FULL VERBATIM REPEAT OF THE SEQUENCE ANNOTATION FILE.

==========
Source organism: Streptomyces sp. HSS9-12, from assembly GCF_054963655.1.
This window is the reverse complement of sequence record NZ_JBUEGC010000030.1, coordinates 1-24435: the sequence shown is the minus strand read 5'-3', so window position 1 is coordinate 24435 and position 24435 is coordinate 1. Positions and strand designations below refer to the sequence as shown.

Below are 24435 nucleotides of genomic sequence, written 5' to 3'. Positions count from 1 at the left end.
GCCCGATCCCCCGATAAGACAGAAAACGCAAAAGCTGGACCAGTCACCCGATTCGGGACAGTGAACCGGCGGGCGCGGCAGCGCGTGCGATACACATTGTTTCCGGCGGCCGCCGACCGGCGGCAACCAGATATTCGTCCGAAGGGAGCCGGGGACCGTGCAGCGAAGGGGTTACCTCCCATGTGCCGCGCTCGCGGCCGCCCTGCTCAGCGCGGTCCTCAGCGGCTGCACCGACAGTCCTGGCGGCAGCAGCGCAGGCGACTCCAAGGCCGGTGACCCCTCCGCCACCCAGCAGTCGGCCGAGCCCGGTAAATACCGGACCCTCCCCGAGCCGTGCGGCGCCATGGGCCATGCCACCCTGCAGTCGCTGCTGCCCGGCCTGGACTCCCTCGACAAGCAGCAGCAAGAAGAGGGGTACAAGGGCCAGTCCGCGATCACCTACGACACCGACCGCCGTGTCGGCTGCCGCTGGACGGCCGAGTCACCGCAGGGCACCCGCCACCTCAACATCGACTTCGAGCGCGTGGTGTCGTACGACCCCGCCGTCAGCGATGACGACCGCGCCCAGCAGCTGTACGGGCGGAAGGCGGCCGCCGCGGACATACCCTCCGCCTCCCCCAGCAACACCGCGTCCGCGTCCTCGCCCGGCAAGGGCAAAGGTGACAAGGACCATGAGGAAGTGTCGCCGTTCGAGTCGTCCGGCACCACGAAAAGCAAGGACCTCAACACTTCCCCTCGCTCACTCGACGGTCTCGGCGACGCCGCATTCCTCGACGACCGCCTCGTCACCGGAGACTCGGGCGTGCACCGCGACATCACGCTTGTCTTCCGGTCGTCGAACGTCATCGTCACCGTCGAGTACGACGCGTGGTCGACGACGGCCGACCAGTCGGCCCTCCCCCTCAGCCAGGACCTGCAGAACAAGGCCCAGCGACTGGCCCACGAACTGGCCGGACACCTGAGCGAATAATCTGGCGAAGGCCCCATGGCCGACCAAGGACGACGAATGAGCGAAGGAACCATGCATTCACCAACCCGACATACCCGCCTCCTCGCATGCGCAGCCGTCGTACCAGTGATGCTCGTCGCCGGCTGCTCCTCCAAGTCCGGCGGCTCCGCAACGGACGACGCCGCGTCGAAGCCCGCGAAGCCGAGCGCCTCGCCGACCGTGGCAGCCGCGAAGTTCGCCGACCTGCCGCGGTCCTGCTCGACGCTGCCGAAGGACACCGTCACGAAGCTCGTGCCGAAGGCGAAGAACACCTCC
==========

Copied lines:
Source organism: Streptomyces sp. HSS9-12, from assembly GCF_054963655.1.
This window is the reverse complement of sequence record NZ_JBUEGC010000030.1, coordinates 1-24435: the sequence shown is the minus strand read 5'-3', so window position 1 is coordinate 24435 and position 24435 is coordinate 1. Positions and strand designations below refer to the sequence as shown.

Below are 24435 nucleotides of genomic sequence, written 5' to 3'. Positions count from 1 at the left end.
GCCCGATCCCCCGATAAGACAGAAAACGCAAAAGCTGGACCAGTCACCCGATTCGGGACAGTGAACCGGCGGGCGCGGCAGCGCGTGCGATACACATTGTTTCCGGCGGCCGCCGACCGGCGGCAACCAGATATTCGTCCGAAGGGAGCCGGGGACCGTGCAGCGAAGGGGTTACCTCCCATGTGCCGCGCTCGCGGCCGCCCTGCTCAGCGCGGTCCTCAGCGGCTGCACCGACAGTCCTGGCGGCAGCAGCGCAGGCGACTCCAAGGCCGGTGACCCCTCCGCCACCCAGCAGTCGGCCGAGCCCGGTAAATACCGGACCCTCCCCGAGCCGTGCGGCGCCATGGGCCATGCCACCCTGCAGTCGCTGCTGCCCGGCCTGGACTCCCTCGACAAGCAGCAGCAAGAAGAGGGGTACAAGGGCCAGTCCGCGATCACCTACGACACCGACCGCCGTGTCGGCTGCCGCTGGACGGCCGAGTCACCGCAGGGCACCCGCCACCTCAACATCGACTTCGAGCGCGTGGTGTCGTACGACCCCGCCGTCAGCGATGACGACCGCGCCCAGCAGCTGTACGGGCGGAAGGCGGCCGCCGCGGACATACCCTCCGCCTCCCCCAGCAACACCGCGTCCGCGTCCTCGCCCGGCAAGGGCAAAGGTGACAAGGACCATGAGGAAGTGTCGCCGTTCGAGTCGTCCGGCACCACGAAAAGCAAGGACCTCAACACTTCCCCTCGCTCACTCGACGGTCTCGGCGACGCCGCATTCCTCGACGACCGCCTCGTCACCGGAGACTCGGGCGTGCACCGCGACATCACGCTTGTCTTCCGGTCGTCGAACGTCATCGTCACCGTCGAGTACGACGCGTGGTCGACGACGGCCGACCAGTCGGCCCTCCCCCTCAGCCAGGACCTGCAGAACAAGGCCCAGCGACTGGCCCACGAACTGGCCGGACACCTGAGCGAATAATCTGGCGAAGGCCCCATGGCCGACCAAGGACGACGAATGAGCGAAGGAACCATGCATTCACCAACCCGACATACCCGCCTCCTCGCATGCGCAGCCGTCGTACCAGTGATGCTCGTCGCCGGCTGCTCCTCCAAGTCCGGCGGCTCCGCAACGGACGACGCCGCGTCGAAGCCCGCGAAGCCGAGCGCCTCGCCGACCGTGGCAGCCGCGAAGTTCGCCGACCTGCCGCGGTCCTGCTCGACGCTGCCGAAGGACACCGTCACGAAGCTCGTGCCGAAGGCGAAGAACACCTCC